In 1912 he became part of the large movement of Jews out of Russia (primarily to the United States), and immigrated to Palestine where he joined Degania by Lake Kinneret. However, as a Russian citizen he was deported by the Turks to Egypt during the First World War and befriended Vladimir Jabotinsky there. The two of them attempted to persuade the British in Egypt to form a Jewish military unit to help oust the Turks from Palestine, but the British would only agree to a Jewish transport unit, the Zion Mule Corps, and this fought in the British attempt to penetrate Turkish lines at the Battle of Gallipoli. This unit was disbanded following the defeat of the British in this campaign. However, the British finally acceded to the lobbying of Jabotinsky and Trumpeldor and formed a five-battalion Jewish Legion which fought in Palestine.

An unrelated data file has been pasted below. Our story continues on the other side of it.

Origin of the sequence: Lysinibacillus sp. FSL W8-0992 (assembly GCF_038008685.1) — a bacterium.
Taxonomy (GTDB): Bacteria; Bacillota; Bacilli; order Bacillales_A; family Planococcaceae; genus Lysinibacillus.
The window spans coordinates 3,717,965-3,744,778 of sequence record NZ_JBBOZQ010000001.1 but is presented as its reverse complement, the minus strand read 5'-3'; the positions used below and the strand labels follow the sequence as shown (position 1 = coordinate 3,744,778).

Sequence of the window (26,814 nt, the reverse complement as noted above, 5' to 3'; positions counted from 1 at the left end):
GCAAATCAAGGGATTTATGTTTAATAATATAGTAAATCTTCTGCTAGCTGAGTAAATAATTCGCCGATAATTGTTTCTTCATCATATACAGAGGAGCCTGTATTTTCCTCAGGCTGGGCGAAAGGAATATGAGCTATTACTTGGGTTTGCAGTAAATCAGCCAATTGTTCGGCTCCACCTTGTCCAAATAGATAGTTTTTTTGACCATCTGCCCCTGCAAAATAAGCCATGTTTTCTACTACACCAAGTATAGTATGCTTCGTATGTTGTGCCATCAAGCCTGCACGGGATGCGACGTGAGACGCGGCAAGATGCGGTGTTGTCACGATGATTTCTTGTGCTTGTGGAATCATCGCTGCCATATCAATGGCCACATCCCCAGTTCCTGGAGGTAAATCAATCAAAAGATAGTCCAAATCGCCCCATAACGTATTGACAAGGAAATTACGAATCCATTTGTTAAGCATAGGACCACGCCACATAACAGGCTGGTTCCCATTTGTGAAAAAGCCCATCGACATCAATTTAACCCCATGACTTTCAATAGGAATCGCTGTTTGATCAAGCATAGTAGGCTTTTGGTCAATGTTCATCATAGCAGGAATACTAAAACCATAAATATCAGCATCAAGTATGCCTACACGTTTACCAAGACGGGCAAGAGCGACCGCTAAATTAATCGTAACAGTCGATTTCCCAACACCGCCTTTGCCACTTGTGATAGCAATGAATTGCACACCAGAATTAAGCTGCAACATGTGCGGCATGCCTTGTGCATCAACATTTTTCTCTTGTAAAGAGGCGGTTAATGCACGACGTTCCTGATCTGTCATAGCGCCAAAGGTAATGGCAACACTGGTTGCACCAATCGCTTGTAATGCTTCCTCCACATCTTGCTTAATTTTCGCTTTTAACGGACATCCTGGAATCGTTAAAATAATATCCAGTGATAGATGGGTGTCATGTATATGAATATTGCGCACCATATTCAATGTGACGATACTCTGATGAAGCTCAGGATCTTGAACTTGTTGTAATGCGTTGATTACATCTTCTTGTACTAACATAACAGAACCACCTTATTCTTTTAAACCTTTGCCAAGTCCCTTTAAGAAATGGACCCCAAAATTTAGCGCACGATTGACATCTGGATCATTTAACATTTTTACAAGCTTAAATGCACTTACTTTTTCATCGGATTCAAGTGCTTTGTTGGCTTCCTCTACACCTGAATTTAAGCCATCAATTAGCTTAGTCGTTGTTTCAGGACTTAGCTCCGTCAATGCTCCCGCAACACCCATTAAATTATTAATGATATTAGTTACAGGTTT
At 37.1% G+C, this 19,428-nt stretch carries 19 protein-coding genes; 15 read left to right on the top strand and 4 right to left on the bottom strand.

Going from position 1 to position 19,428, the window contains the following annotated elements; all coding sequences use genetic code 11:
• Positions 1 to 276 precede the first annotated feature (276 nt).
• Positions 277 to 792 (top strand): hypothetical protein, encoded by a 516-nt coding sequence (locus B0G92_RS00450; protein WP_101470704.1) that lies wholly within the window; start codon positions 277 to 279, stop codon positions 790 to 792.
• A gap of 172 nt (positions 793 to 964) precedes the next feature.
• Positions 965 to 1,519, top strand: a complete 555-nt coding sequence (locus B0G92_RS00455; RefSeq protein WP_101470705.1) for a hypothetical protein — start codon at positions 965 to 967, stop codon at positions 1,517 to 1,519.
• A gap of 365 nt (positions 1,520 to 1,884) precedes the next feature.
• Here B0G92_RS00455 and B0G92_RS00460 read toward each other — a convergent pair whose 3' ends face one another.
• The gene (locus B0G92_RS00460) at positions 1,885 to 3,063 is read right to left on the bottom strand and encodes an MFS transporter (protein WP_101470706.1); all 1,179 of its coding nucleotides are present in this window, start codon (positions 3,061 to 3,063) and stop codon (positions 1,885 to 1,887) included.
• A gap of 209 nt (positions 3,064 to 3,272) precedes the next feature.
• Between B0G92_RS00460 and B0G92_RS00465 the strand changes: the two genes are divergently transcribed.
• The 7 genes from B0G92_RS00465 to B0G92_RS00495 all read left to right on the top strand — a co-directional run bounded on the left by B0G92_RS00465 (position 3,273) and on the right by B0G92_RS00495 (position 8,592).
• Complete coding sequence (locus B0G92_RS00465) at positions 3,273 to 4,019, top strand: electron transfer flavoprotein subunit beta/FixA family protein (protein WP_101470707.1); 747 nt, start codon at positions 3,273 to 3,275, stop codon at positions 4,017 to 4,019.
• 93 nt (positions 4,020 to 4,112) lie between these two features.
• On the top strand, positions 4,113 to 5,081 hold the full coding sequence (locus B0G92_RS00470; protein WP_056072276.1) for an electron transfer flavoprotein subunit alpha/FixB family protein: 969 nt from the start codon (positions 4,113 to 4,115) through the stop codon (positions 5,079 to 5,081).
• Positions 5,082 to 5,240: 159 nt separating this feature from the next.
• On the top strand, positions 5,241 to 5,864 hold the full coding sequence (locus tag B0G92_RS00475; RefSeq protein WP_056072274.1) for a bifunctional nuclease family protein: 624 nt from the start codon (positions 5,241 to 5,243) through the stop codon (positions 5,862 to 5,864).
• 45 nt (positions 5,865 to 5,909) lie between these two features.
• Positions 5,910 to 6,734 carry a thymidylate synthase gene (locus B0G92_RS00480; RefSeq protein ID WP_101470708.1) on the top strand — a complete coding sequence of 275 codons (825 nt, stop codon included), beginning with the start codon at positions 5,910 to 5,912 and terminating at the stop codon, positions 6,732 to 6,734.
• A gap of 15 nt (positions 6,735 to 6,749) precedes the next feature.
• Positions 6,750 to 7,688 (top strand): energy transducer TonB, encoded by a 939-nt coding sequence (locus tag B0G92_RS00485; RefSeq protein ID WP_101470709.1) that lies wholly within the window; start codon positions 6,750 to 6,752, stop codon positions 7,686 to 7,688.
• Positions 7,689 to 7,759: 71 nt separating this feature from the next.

After the First World War, Trumpeldor returned as a civilian to Palestine and found the Zionist movement absorbed in infighting between its leaders. Trumpeldor took it upon himself to resolve these personal disputes so that the Zionist movement could become functional to face the many challenges that were a consequence of the recent Balfour Declaration and its intent to form a Jewish state.  


Because of his military experience, Trumpeldor became a key commander in the defense organization HaShomer (the Watchman) and he was sent by them to organize the defense of Kfar Giladi.